Before an object gets garbage-collected, the garbage collector gives the object an opportunity to clean up after itself through a call to the object's Finalize method.
Finalizers provide a disciplined way to give resources back to the system when they are no longer needed to avoid resource leaks.
The Finalize method receives no parameters and returns no value.
A class may have only one Finalize method.
Finalizers are rarely used with simple classes.
An example of a task included in a finalizer is the decrement of a static counter.
Overrides Protected Sub Finalize ( )
' statements to return system resources
Note: an object can be deallocated by calling the
Public Sub Dispose( ) Implements IDisposable.Dispose
myWidget = Nothing
' Insert additional code
One benefit of the object-oriented approach is the close correspondence between the real-world things being modeled by the program and the objects in the program.
This makes it easy to conceptualize a programming problem. You figure out what parts of the problem can be most usefully represented as objects, and then put all the data and methods connected with that object into the class specification.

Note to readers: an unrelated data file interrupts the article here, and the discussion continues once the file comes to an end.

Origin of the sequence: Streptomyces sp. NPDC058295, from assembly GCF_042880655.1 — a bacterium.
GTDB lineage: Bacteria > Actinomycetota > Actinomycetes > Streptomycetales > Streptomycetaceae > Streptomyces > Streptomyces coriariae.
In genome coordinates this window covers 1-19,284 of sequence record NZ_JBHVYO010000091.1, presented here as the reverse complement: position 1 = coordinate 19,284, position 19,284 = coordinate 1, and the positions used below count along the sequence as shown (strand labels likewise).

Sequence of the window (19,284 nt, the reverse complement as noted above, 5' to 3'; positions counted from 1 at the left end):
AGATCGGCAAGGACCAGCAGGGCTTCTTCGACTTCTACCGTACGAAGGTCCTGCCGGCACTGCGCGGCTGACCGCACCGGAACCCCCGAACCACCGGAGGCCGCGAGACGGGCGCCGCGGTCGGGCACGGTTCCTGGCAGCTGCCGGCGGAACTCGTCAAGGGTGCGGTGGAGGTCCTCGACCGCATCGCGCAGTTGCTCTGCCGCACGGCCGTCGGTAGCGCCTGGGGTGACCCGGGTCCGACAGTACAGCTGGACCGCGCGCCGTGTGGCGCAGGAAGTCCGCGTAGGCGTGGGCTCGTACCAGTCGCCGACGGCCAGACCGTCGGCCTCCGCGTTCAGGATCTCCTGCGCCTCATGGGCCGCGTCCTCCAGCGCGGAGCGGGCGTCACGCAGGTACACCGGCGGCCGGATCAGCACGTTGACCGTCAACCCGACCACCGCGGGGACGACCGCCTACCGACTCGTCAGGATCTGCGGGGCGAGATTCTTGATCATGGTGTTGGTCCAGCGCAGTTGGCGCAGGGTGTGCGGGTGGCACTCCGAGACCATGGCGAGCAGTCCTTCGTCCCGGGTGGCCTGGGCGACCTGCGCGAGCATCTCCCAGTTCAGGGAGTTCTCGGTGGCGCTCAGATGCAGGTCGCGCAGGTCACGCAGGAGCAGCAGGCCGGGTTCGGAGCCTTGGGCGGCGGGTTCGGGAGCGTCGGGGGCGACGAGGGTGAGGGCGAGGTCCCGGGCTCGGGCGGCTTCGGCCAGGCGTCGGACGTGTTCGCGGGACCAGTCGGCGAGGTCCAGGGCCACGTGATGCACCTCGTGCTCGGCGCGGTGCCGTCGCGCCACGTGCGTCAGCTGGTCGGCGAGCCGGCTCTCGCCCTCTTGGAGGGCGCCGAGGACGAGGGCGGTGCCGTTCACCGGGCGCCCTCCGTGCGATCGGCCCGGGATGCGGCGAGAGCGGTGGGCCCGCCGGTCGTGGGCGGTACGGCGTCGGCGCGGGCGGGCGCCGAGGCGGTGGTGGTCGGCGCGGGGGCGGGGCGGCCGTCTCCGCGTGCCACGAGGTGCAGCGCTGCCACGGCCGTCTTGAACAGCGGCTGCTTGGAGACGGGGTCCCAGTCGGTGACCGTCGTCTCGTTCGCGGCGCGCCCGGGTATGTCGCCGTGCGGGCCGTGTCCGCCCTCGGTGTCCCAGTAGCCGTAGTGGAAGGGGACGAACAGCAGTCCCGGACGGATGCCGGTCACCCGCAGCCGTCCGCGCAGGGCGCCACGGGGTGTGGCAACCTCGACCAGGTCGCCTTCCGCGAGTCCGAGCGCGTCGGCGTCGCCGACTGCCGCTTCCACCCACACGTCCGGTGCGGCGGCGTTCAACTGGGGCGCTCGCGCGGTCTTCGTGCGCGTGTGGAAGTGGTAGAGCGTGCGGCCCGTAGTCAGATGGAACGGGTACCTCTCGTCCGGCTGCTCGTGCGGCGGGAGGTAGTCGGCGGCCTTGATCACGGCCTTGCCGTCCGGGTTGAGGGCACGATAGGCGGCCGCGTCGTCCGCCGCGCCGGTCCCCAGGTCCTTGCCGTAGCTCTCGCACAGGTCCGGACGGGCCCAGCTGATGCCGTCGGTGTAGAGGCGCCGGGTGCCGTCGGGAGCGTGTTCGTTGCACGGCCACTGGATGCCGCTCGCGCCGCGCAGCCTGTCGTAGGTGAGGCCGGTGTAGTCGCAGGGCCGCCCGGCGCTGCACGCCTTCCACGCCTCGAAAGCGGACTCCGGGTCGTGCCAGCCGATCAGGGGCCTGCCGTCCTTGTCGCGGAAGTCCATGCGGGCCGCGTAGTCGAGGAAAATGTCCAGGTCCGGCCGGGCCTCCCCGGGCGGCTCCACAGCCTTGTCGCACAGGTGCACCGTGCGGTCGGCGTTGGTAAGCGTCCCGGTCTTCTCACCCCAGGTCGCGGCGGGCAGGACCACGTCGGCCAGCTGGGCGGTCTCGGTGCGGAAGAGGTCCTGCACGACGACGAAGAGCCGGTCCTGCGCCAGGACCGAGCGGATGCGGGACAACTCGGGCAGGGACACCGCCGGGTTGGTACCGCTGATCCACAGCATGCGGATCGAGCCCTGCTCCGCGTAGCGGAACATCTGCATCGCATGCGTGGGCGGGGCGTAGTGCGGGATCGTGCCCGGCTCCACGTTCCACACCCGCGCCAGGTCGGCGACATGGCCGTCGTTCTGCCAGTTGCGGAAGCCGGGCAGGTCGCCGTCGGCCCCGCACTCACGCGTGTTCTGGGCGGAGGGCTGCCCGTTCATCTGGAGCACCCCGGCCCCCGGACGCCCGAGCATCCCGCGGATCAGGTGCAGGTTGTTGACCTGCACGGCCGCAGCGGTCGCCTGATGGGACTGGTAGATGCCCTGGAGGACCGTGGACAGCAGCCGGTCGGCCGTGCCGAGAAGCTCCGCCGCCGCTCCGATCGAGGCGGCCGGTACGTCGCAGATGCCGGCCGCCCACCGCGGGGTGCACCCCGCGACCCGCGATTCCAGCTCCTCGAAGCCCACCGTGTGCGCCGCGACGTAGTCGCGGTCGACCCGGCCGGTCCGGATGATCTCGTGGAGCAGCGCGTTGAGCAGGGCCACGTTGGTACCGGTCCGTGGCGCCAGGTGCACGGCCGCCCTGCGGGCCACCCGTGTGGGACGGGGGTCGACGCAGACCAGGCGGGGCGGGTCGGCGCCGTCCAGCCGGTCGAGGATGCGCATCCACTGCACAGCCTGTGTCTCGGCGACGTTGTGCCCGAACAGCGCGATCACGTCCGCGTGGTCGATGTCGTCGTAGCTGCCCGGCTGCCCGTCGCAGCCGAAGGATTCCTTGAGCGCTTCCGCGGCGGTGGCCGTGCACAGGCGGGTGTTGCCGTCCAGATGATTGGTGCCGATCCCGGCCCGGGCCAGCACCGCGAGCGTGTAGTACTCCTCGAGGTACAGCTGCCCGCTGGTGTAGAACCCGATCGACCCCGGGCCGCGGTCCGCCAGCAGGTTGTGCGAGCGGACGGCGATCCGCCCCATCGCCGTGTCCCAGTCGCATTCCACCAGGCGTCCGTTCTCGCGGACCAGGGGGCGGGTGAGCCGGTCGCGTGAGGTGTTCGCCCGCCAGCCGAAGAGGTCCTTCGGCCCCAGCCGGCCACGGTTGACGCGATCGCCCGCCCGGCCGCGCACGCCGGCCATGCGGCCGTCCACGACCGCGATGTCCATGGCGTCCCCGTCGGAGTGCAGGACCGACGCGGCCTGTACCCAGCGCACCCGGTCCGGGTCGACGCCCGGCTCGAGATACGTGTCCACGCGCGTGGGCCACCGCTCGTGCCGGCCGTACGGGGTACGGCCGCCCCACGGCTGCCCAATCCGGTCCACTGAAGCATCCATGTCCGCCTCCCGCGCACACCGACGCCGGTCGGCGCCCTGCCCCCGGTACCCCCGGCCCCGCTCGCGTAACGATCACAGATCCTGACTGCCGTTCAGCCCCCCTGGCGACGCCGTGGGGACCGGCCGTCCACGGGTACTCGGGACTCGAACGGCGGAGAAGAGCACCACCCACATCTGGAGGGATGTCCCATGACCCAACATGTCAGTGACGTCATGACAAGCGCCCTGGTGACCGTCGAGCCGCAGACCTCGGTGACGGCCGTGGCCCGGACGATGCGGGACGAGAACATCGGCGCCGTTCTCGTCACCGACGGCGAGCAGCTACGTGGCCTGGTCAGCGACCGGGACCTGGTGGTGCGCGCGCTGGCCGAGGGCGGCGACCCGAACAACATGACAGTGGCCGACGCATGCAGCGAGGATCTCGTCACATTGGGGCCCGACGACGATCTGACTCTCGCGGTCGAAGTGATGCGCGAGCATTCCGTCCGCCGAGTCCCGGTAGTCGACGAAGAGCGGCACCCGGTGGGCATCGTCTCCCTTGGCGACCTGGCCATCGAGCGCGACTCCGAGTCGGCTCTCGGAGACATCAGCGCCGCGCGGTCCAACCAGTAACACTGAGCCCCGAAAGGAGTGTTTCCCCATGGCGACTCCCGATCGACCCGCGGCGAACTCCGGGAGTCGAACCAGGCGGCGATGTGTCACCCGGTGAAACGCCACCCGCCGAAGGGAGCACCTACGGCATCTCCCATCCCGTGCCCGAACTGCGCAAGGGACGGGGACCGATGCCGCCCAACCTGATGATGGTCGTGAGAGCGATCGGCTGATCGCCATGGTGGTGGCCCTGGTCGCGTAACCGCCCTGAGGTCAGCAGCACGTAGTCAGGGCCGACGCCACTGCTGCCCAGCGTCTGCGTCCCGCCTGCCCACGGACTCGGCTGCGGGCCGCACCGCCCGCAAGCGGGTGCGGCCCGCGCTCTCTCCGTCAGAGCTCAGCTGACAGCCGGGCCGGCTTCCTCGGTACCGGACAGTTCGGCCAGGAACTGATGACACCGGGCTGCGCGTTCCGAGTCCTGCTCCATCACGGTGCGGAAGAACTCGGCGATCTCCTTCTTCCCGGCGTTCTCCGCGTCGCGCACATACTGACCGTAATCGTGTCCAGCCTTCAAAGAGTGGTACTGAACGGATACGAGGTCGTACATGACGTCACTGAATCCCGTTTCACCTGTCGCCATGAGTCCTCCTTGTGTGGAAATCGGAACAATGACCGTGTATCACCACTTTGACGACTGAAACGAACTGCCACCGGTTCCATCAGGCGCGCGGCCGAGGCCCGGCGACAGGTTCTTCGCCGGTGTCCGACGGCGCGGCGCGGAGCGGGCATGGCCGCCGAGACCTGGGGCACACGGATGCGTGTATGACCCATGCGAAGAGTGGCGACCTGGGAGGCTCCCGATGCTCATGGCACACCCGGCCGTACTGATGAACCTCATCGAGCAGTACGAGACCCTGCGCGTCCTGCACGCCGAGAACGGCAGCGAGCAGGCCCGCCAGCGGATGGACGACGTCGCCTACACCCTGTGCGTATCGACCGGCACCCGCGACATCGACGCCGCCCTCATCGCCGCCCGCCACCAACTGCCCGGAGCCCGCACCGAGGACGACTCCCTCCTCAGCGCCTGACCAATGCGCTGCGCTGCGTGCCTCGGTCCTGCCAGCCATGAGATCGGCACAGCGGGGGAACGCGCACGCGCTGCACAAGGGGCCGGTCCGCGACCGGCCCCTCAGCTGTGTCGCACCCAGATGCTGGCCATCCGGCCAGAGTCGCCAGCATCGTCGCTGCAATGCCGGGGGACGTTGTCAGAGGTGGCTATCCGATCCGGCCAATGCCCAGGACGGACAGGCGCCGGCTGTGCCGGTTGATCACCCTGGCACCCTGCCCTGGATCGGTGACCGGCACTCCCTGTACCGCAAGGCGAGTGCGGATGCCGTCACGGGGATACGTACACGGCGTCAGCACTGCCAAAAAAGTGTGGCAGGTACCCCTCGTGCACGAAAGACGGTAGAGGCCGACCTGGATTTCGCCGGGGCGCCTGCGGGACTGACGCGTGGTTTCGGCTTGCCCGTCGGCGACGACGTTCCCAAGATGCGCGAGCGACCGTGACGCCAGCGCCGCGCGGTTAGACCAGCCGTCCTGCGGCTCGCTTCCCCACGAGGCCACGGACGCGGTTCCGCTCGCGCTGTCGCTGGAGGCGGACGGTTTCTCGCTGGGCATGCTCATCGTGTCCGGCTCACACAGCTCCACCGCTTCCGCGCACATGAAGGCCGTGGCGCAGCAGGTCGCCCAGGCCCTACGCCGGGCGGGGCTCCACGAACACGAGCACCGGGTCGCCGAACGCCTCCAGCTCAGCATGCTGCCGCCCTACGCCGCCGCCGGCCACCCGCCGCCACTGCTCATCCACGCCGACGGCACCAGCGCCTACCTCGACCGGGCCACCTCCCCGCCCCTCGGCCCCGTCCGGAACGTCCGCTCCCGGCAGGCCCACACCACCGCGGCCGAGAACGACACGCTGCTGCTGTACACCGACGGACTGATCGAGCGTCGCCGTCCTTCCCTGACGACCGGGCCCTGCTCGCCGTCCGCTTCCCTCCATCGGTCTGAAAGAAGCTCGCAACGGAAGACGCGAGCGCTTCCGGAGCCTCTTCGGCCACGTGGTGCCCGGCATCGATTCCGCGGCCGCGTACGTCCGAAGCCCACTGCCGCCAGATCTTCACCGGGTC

In some situations it may not be obvious what parts of a real-life situation should be made into objects because there are no hard and fast rules. Often you proceed by trial and error. You break the problem into objects in one way and write trial class specifiers for these objects. If the classes seem to match reality in a useful way, you continue. If they don't, you start over, selecting different entities to be classes. The more experience you have with OOP, the easier it will be to break a programming problem into classes.
Some of the benefits of object-oriented programming are probably not apparent at this point because OOP was devised to cope with the complexity of large programs. Smaller programs have less need for the organizational power that OOP provides. The larger the program, the greater the benefit.
For an example, click here.